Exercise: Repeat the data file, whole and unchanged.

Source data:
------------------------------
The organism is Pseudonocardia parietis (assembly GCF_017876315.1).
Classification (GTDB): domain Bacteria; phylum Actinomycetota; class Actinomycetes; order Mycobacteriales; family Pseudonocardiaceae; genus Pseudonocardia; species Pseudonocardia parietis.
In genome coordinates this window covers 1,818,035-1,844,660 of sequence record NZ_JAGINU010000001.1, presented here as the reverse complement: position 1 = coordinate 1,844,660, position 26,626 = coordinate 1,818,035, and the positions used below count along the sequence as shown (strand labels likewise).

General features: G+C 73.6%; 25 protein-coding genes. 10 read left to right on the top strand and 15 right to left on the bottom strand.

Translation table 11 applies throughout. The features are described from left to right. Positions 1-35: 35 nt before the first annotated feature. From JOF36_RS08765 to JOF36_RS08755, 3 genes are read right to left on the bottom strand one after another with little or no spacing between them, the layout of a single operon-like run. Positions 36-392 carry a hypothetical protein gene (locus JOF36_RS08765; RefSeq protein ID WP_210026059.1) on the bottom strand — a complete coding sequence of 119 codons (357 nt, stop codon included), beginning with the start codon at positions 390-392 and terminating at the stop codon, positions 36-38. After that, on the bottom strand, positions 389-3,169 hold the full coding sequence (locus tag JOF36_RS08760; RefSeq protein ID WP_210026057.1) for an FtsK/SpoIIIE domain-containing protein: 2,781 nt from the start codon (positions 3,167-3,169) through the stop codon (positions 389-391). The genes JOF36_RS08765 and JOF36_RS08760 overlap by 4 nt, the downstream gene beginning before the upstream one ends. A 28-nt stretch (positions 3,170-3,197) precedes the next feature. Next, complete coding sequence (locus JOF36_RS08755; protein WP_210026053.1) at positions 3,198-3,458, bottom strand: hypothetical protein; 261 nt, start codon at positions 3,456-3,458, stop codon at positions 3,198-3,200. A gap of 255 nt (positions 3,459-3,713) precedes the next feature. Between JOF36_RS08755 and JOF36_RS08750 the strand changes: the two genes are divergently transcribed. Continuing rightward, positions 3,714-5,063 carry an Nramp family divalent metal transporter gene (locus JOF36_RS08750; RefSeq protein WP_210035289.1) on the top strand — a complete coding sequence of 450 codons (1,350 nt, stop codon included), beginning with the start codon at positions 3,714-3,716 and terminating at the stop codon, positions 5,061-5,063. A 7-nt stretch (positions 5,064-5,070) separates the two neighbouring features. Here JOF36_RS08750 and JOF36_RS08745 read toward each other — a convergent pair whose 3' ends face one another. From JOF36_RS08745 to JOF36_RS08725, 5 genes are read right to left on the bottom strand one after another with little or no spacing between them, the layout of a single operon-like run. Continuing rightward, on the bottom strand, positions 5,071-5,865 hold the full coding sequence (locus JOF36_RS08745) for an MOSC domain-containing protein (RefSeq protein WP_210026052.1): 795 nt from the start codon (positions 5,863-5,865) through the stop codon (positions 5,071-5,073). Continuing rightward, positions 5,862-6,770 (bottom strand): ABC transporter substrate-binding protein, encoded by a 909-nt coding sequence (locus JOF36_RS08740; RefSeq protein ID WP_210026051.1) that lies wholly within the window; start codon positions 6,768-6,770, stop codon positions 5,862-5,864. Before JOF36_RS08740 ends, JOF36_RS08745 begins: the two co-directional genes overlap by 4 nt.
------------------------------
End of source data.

The organism is Pseudonocardia parietis (assembly GCF_017876315.1).
Classification (GTDB): domain Bacteria; phylum Actinomycetota; class Actinomycetes; order Mycobacteriales; family Pseudonocardiaceae; genus Pseudonocardia; species Pseudonocardia parietis.
In genome coordinates this window covers 1,818,035-1,844,660 of sequence record NZ_JAGINU010000001.1, presented here as the reverse complement: position 1 = coordinate 1,844,660, position 26,626 = coordinate 1,818,035, and the positions used below count along the sequence as shown (strand labels likewise).

General features: G+C 73.6%; 25 protein-coding genes. 10 read left to right on the top strand and 15 right to left on the bottom strand.

Translation table 11 applies throughout. The features are described from left to right. Positions 1-35: 35 nt before the first annotated feature. From JOF36_RS08765 to JOF36_RS08755, 3 genes are read right to left on the bottom strand one after another with little or no spacing between them, the layout of a single operon-like run. Positions 36-392 carry a hypothetical protein gene (locus JOF36_RS08765; RefSeq protein ID WP_210026059.1) on the bottom strand — a complete coding sequence of 119 codons (357 nt, stop codon included), beginning with the start codon at positions 390-392 and terminating at the stop codon, positions 36-38. After that, on the bottom strand, positions 389-3,169 hold the full coding sequence (locus tag JOF36_RS08760; RefSeq protein ID WP_210026057.1) for an FtsK/SpoIIIE domain-containing protein: 2,781 nt from the start codon (positions 3,167-3,169) through the stop codon (positions 389-391). The genes JOF36_RS08765 and JOF36_RS08760 overlap by 4 nt, the downstream gene beginning before the upstream one ends. A 28-nt stretch (positions 3,170-3,197) precedes the next feature. Next, complete coding sequence (locus JOF36_RS08755; protein WP_210026053.1) at positions 3,198-3,458, bottom strand: hypothetical protein; 261 nt, start codon at positions 3,456-3,458, stop codon at positions 3,198-3,200. A gap of 255 nt (positions 3,459-3,713) precedes the next feature. Between JOF36_RS08755 and JOF36_RS08750 the strand changes: the two genes are divergently transcribed. Continuing rightward, positions 3,714-5,063 carry an Nramp family divalent metal transporter gene (locus JOF36_RS08750; RefSeq protein WP_210035289.1) on the top strand — a complete coding sequence of 450 codons (1,350 nt, stop codon included), beginning with the start codon at positions 3,714-3,716 and terminating at the stop codon, positions 5,061-5,063. A 7-nt stretch (positions 5,064-5,070) separates the two neighbouring features. Here JOF36_RS08750 and JOF36_RS08745 read toward each other — a convergent pair whose 3' ends face one another. From JOF36_RS08745 to JOF36_RS08725, 5 genes are read right to left on the bottom strand one after another with little or no spacing between them, the layout of a single operon-like run. Continuing rightward, on the bottom strand, positions 5,071-5,865 hold the full coding sequence (locus JOF36_RS08745) for an MOSC domain-containing protein (RefSeq protein WP_210026052.1): 795 nt from the start codon (positions 5,863-5,865) through the stop codon (positions 5,071-5,073). Continuing rightward, positions 5,862-6,770 (bottom strand): ABC transporter substrate-binding protein, encoded by a 909-nt coding sequence (locus JOF36_RS08740; RefSeq protein ID WP_210026051.1) that lies wholly within the window; start codon positions 6,768-6,770, stop codon positions 5,862-5,864. Before JOF36_RS08740 ends, JOF36_RS08745 begins: the two co-directional genes overlap by 4 nt.